The Contracts for Difference (CfD) auctions could bring in 12,000 new jobs and over £20 billion of investment, according to RenewableUK.
It found that UK-based companies working in the wind industry have announced contracts and investments in new projects worth over £4 billion since lockdown. This has created over 2,000 jobs at a time when economic activity in other sectors is shrinking, RenewableUK said.
It went on to say that if the government took steps to 'maximise' the economic benefits of renewables and lifted capacity caps for the 2021 CfD auction, it could facilitate 11GW of new onshore and offshore wind. This would then translate into £20 billion of investment and 12,000 new jobs.
This comes as a key recommendation issued as part of a new report offering advice to the government on a green COVID-19 recovery.
The government should accelerate electrification, RenewableUK said, focusing in on domestic heating and electric vehicle (EV) uptake. This should be alongside measures to improve investment in grid infrastructure to support increased electrification as well as policies to promote flexibility.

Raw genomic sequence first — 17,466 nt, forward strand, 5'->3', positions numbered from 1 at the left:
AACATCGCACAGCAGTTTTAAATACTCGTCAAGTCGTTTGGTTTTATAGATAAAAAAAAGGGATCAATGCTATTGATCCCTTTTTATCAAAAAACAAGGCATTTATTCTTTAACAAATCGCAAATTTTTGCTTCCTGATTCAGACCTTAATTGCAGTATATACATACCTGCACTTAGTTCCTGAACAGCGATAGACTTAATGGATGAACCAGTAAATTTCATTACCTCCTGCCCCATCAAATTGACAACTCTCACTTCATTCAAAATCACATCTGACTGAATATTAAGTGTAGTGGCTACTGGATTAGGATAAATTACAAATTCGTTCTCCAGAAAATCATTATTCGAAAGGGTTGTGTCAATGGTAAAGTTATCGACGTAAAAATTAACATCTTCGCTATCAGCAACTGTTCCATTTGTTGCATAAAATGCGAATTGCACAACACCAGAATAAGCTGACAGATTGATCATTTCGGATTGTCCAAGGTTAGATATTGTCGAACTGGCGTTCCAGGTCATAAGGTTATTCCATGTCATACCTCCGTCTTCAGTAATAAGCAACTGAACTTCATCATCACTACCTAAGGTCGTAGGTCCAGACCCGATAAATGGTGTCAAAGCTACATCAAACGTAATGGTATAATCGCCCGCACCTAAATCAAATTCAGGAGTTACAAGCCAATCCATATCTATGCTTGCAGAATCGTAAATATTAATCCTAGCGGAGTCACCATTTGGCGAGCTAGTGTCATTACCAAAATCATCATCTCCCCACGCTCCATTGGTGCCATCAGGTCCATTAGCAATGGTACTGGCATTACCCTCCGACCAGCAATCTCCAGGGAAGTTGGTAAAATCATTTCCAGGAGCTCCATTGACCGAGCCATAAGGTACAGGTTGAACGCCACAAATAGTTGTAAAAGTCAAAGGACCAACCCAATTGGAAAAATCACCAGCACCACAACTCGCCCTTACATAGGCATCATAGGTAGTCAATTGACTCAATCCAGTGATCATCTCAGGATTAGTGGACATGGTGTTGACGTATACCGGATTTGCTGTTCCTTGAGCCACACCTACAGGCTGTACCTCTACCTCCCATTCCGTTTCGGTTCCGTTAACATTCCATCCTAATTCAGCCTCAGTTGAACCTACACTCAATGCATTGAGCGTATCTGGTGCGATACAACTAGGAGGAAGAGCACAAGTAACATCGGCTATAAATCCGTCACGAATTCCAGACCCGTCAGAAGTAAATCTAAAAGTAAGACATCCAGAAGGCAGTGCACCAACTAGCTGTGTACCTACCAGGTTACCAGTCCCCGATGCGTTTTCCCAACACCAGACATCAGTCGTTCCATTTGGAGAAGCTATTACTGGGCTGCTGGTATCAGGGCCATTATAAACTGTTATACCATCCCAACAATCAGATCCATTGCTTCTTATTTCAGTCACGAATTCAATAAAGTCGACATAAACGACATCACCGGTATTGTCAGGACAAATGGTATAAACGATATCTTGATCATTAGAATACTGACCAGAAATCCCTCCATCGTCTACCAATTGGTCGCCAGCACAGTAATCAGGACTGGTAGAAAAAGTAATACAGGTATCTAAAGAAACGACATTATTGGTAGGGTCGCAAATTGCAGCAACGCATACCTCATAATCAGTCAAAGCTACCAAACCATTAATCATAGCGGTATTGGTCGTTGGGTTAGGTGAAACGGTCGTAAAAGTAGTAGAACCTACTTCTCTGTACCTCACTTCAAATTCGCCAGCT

Private investment in grid infrastructure can be brought forward rapidly provided the regulatory framework allows for more strategic, anticipatory investment that will reduce the overall cost of new grid infrastructure in the long term, it said, pointing to RIIO-T2 and ED2 as a way to implement this.
Other recommendations include outlining a cross-departmental programme to deliver the government’s 40GW of offshore wind by 2030 target and adopting a new strategic approach to supporting the UK supply chain of renewable energy.
A route to market should be created to unlock investment in technologies such as floating wind, wave and tidal stream, RenewableUK said, adding that the development of each technology will require targeted measures from the government.
Lastly, it recommended that the government establish a strategy for the development of renewable hydrogen.
RenewableUK’s director of strategic communications, Luke Clark, said that putting renewables at the heart of the Prime Minister’s ambitions to build back greener is “a no regrets option”.
“Government has the tools it needs to put a rocket under renewable energy projects, which will make it much easier to achieve wider net zero objectives like the switch to EVs and low carbon heating."